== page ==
Liberal neutrality on the good: An autopsy


Should government be neutral "on the question of the good life, or of what gives value to life"?1 Some political theorists propose that governmental neutrality is a core commitment of any liberalism worth the name and a requirement of justice. For them, neutrality is the appropriate generalization of the ideal of religious tolerance. The state should be neutral in matters of religion, and neutral also in all controversies concerning the nature of the good or the ways in which it is valuable and worthwhile to live.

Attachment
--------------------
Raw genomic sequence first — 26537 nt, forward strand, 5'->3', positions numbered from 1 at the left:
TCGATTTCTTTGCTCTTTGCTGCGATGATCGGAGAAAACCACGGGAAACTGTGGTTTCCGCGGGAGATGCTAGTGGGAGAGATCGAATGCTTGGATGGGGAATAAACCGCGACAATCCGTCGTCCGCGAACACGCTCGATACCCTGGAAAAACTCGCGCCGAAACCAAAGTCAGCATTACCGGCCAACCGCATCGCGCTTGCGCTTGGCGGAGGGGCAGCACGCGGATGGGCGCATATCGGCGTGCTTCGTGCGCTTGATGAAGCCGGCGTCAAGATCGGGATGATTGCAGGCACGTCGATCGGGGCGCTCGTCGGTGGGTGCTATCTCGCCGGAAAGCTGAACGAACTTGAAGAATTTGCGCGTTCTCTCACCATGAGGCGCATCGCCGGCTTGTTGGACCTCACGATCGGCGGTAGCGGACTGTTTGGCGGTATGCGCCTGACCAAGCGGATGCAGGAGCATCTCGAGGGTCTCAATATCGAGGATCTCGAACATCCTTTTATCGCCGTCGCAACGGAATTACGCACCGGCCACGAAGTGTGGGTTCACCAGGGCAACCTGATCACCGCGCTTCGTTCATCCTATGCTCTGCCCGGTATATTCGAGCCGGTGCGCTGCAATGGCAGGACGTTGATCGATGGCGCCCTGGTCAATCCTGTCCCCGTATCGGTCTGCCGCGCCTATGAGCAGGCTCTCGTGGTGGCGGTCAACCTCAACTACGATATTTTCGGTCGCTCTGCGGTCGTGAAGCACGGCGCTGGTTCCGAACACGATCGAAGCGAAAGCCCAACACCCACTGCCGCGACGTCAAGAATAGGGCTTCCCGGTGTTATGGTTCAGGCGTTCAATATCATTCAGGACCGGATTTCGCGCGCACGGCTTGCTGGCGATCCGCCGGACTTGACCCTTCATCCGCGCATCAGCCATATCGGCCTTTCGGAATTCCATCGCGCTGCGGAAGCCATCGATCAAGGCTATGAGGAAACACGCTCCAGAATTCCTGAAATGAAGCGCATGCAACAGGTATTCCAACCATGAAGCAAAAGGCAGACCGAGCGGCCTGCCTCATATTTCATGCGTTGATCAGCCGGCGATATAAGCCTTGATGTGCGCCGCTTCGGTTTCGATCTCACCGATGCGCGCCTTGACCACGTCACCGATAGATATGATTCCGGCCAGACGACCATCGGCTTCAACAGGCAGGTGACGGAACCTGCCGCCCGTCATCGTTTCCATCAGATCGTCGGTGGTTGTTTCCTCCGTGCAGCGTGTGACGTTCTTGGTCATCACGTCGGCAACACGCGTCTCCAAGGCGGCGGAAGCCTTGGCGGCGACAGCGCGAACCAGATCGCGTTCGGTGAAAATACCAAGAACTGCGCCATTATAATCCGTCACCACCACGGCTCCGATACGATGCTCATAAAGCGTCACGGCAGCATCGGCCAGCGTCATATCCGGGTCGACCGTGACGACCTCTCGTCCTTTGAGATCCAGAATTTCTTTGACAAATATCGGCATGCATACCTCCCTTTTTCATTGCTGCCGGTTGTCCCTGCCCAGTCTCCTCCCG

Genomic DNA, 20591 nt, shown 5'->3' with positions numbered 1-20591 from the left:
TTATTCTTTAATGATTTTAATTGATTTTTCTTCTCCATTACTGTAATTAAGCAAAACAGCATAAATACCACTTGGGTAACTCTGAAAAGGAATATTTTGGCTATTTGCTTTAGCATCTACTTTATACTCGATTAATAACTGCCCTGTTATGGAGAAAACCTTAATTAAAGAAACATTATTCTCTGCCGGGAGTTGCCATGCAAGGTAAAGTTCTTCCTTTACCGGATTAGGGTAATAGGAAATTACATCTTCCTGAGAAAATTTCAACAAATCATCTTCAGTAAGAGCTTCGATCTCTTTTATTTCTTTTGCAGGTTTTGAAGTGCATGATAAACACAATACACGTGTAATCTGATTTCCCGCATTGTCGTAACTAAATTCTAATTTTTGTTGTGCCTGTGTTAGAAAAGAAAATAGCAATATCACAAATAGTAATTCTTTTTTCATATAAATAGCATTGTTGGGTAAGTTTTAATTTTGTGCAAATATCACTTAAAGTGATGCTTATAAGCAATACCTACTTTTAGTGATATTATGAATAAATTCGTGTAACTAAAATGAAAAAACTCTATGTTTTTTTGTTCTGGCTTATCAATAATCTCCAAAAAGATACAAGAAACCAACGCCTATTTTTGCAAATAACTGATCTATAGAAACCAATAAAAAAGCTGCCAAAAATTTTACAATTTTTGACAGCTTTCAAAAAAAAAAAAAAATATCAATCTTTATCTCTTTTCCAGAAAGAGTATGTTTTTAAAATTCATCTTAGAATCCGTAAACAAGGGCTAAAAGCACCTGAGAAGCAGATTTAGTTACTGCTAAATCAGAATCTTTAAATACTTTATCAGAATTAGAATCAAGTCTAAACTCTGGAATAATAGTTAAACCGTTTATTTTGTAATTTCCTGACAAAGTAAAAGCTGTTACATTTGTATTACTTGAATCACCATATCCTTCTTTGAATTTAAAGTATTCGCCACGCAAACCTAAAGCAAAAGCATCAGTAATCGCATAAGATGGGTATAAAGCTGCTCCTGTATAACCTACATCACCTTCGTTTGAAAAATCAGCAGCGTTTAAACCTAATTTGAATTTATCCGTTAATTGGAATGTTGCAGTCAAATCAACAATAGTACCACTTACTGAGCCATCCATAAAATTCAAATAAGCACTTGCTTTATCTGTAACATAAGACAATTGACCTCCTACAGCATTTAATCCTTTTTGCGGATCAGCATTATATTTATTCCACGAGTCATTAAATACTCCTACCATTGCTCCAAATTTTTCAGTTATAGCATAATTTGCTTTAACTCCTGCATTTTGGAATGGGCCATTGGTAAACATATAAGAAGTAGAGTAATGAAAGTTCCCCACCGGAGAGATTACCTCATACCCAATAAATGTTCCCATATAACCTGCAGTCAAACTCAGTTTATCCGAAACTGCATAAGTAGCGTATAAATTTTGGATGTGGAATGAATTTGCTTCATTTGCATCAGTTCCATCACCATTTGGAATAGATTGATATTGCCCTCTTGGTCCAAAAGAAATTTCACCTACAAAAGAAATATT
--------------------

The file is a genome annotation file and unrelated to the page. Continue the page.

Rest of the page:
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References found in this work

The Moral Basis of Political Liberalism.Charles Larmore - 1999 - Journal of Philosophy 96 (12):599.
Theoretical foundations of liberalism.Jeremy Waldron - 1987 - Philosophical Quarterly 37 (147):127-150.
Liberalism.Dworkin Ronald - 1978 - In Stuart Hampshire (ed.), Public and Private Morality. Cambridge University Press.

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